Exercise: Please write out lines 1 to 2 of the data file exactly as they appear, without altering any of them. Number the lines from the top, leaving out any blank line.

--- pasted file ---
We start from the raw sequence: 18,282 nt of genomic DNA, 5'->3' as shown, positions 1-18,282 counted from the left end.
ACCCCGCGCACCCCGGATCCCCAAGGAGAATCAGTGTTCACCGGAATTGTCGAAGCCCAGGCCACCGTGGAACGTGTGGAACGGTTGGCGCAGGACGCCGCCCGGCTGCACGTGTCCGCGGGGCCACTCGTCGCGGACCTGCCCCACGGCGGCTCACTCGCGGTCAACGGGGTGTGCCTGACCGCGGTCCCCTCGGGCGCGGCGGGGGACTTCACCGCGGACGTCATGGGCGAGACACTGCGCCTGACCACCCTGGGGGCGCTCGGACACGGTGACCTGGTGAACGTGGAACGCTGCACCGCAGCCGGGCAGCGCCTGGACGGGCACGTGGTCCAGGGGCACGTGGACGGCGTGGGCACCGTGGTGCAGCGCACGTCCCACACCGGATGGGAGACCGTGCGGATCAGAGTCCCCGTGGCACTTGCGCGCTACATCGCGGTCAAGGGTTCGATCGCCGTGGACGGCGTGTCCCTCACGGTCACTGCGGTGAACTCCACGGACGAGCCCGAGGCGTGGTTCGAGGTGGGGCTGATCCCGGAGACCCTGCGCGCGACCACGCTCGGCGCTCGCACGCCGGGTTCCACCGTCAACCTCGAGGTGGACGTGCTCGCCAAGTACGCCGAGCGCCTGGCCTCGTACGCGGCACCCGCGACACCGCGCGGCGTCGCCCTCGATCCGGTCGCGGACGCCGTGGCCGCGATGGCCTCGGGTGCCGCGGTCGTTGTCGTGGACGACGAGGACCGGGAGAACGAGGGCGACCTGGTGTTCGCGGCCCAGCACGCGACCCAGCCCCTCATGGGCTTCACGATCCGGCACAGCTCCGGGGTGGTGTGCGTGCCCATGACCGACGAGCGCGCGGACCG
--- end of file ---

We start from the raw sequence: 18,282 nt of genomic DNA, 5'->3' as shown, positions 1-18,282 counted from the left end.
ACCCCGCGCACCCCGGATCCCCAAGGAGAATCAGTGTTCACCGGAATTGTCGAAGCCCAGGCCACCGTGGAACGTGTGGAACGGTTGGCGCAGGACGCCGCCCGGCTGCACGTGTCCGCGGGGCCACTCGTCGCGGACCTGCCCCACGGCGGCTCACTCGCGGTCAACGGGGTGTGCCTGACCGCGGTCCCCTCGGGCGCGGCGGGGGACTTCACCGCGGACGTCATGGGCGAGACACTGCGCCTGACCACCCTGGGGGCGCTCGGACACGGTGACCTGGTGAACGTGGAACGCTGCACCGCAGCCGGGCAGCGCCTGGACGGGCACGTGGTCCAGGGGCACGTGGACGGCGTGGGCACCGTGGTGCAGCGCACGTCCCACACCGGATGGGAGACCGTGCGGATCAGAGTCCCCGTGGCACTTGCGCGCTACATCGCGGTCAAGGGTTCGATCGCCGTGGACGGCGTGTCCCTCACGGTCACTGCGGTGAACTCCACGGACGAGCCCGAGGCGTGGTTCGAGGTGGGGCTGATCCCGGAGACCCTGCGCGCGACCACGCTCGGCGCTCGCACGCCGGGTTCCACCGTCAACCTCGAGGTGGACGTGCTCGCCAAGTACGCCGAGCGCCTGGCCTCGTACGCGGCACCCGCGACACCGCGCGGCGTCGCCCTCGATCCGGTCGCGGACGCCGTGGCCGCGATGGCCTCGGGTGCCGCGGTCGTTGTCGTGGACGACGAGGACCGGGAGAACGAGGGCGACCTGGTGTTCGCGGCCCAGCACGCGACCCAGCCCCTCATGGGCTTCACGATCCGGCACAGCTCCGGGGTGGTGTGCGTGCCCATGACCGACGAGCGCGCGGACCG